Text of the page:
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Into the mind

The first stage traverses Moon Mountain and the Bragg Creek drainage west of Calgary and this well-developed trail system is the easiest one to access. Kris and I make the most of the sunny weather, shaking out the legs from the long drive and getting our bearings for the long week of trail riding we face. This stage features the first of many timed descents throughout the week. Trailing Kris by a minute and a half at the top of the descent, I drop in with abandon and quickly became very intimate with a trailside tree. First lesson of the trip: six days is a long time, better to be careful and not wreck yourself on day one.

Nursing a sore shoulder I cross the finish line and headed straight for a pile of watermelon laid out in the hospitality tent. Rivulets of sweat drip out of my salty helmet into my eyes so I head for the river. I brace myself for the broken chill of the pearlescent blue green water clouded by the glacial till of thousands of years of mountain history. I take a breath, close my eyes and plunge in. As I hit the water my muscles immediately seize, my breath catches and for a moment I am suspended in a fizzing cloud of sharp blue-green nothingness. I leave only a ripple in the insistent flow of time as water continues its rush to the ocean. My head breaks the surface and I scramble back to the bank, cooled, refreshed and shocked by the cold water.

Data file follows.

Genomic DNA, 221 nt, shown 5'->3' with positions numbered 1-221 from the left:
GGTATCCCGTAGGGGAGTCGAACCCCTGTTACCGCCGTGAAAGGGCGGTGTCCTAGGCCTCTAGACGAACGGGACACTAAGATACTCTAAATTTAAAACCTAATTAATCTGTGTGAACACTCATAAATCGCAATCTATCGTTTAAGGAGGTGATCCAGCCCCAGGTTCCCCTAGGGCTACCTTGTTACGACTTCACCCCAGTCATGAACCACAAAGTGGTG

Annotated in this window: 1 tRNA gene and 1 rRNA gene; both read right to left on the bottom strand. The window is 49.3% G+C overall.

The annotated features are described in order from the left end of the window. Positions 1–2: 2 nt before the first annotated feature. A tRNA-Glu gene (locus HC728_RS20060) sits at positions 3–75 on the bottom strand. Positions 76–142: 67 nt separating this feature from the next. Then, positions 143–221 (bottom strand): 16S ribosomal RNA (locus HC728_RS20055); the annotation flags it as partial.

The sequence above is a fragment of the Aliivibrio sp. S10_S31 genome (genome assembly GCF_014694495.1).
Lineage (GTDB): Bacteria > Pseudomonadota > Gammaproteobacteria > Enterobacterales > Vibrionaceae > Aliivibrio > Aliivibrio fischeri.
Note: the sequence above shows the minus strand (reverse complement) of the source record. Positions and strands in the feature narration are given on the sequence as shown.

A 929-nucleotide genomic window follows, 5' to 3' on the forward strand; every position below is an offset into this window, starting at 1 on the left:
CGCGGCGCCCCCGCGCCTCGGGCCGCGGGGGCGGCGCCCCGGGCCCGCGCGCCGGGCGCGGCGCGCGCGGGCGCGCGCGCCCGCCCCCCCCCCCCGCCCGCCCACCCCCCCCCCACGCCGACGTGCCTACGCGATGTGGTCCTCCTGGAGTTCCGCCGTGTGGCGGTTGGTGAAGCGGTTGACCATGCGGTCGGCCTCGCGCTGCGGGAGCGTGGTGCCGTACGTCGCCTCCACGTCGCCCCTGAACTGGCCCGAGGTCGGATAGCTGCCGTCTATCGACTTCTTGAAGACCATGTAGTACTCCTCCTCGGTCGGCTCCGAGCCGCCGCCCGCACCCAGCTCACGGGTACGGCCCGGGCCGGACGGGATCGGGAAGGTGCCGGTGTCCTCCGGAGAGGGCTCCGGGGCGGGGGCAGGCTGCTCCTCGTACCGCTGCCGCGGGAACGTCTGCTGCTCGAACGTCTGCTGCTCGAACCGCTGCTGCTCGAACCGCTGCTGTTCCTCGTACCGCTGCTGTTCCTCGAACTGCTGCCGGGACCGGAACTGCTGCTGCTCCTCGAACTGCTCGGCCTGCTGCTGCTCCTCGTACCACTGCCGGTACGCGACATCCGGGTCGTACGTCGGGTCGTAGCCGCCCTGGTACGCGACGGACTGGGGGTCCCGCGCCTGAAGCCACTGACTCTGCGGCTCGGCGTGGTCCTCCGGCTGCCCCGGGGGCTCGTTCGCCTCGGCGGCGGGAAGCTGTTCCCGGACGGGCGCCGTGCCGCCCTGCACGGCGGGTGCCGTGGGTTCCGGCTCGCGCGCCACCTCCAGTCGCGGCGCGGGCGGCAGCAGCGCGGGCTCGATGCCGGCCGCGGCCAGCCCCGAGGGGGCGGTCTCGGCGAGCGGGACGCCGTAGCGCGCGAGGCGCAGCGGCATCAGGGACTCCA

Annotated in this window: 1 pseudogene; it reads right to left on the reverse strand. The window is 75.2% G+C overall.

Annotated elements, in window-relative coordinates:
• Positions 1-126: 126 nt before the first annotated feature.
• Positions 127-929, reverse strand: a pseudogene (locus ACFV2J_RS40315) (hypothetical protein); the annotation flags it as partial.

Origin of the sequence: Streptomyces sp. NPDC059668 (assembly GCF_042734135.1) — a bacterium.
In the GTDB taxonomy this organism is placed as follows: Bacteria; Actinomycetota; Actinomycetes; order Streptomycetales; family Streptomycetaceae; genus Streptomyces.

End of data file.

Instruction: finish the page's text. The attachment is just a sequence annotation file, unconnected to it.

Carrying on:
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I have done this before, this lowering of my body into the swirling, powerful waters of a location. It always helps connects me to the ground and focus my spinning mind. It roots me to these mountains. I let the icy water come up over my face and keep my eyes open, welcoming the sting into my periphery and watch the colors pop in my field of vision as the water washes over me.

We spend so much time as bike racers in a distracted world inside our own minds. The effort and focus necessary to be successful is a very effective method of blocking out the real world. I think that is the truth of why people ride their bikes in the first place. It forms the escape, the distraction from reality where everything except the task at hand fades away. For the average person, this is pure bliss; the echoes can last throughout the day and week following the ride. It is this feeling that gets them through the next boring staff meeting or spreadsheet task.